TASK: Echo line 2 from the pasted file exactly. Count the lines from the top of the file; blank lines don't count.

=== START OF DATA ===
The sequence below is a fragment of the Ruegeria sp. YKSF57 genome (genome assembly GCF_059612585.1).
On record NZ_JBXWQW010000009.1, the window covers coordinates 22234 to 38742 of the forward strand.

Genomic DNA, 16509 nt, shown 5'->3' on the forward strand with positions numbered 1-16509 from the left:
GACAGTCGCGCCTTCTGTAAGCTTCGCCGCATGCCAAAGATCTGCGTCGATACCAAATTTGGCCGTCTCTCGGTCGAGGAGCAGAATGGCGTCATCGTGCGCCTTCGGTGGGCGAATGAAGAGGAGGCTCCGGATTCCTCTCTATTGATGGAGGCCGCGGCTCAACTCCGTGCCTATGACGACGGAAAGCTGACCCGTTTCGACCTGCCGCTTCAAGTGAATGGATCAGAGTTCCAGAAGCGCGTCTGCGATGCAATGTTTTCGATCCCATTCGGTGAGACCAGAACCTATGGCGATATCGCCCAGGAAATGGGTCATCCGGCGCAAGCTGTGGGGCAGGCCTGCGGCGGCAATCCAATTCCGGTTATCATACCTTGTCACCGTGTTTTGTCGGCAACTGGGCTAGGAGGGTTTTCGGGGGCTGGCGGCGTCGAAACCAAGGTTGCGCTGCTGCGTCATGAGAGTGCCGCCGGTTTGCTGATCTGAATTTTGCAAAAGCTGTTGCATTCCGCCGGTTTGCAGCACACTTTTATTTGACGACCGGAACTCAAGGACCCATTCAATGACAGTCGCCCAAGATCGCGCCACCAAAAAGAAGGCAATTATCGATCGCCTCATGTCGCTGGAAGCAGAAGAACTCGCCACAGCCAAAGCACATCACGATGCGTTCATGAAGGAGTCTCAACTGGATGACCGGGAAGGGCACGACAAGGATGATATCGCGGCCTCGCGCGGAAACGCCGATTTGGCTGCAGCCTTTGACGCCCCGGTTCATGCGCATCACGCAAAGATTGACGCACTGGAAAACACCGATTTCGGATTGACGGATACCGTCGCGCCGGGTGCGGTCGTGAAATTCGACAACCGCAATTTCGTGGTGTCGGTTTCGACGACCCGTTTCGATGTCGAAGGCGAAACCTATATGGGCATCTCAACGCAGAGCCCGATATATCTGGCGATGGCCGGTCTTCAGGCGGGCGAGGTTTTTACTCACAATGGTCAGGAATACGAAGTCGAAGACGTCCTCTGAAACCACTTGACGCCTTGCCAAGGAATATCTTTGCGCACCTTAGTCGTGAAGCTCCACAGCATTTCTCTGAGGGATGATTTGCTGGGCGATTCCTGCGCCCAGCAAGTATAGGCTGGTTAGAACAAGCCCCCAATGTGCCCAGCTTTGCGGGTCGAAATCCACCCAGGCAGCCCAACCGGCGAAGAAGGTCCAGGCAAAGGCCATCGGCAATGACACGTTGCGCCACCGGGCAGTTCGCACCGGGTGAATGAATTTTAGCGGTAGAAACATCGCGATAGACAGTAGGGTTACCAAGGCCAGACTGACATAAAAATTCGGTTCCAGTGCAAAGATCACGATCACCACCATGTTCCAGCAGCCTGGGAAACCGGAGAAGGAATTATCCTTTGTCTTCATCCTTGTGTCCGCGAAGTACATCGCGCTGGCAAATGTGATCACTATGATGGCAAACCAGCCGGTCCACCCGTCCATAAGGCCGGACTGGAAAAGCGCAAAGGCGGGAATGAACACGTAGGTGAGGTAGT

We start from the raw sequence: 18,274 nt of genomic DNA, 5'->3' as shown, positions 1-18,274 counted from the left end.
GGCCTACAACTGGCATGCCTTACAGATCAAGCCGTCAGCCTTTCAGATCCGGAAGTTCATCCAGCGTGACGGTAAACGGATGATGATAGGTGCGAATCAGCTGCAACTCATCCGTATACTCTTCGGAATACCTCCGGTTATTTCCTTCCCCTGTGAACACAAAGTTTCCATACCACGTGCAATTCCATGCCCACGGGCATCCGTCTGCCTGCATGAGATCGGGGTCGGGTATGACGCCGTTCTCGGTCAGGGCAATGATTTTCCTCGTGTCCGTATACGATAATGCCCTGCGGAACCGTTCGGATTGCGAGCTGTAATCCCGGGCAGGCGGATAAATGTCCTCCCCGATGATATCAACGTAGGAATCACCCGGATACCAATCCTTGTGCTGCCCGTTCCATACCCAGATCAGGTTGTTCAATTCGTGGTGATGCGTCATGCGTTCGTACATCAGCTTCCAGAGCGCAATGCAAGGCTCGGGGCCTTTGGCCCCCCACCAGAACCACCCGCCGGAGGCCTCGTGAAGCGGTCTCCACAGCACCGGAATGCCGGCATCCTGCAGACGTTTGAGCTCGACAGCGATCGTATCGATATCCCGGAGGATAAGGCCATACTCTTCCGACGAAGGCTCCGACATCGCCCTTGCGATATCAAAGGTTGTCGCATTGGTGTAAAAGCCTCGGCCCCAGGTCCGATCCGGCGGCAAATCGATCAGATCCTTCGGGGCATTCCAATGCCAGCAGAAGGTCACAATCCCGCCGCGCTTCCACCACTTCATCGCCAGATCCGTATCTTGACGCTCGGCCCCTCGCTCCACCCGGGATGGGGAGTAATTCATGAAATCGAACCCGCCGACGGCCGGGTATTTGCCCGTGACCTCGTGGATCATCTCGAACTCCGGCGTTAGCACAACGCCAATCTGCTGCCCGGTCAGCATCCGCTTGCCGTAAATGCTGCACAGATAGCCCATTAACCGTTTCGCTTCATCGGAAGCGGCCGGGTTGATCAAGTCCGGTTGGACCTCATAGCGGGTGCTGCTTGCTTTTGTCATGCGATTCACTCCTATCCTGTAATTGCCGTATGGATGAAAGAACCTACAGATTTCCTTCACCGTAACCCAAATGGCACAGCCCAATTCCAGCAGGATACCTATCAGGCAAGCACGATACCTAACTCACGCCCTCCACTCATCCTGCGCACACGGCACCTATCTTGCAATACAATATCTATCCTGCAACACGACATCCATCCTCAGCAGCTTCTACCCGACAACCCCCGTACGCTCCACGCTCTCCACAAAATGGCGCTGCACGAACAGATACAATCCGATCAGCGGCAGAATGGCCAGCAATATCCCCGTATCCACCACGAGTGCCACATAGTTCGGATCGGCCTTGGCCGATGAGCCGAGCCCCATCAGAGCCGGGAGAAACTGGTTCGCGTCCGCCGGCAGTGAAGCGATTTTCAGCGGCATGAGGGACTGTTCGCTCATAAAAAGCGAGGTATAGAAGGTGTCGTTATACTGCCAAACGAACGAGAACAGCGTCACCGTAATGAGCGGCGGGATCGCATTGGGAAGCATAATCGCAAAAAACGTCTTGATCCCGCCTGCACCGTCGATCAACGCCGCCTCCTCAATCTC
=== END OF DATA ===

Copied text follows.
On record NZ_JBXWQW010000009.1, the window covers coordinates 22234 to 38742 of the forward strand.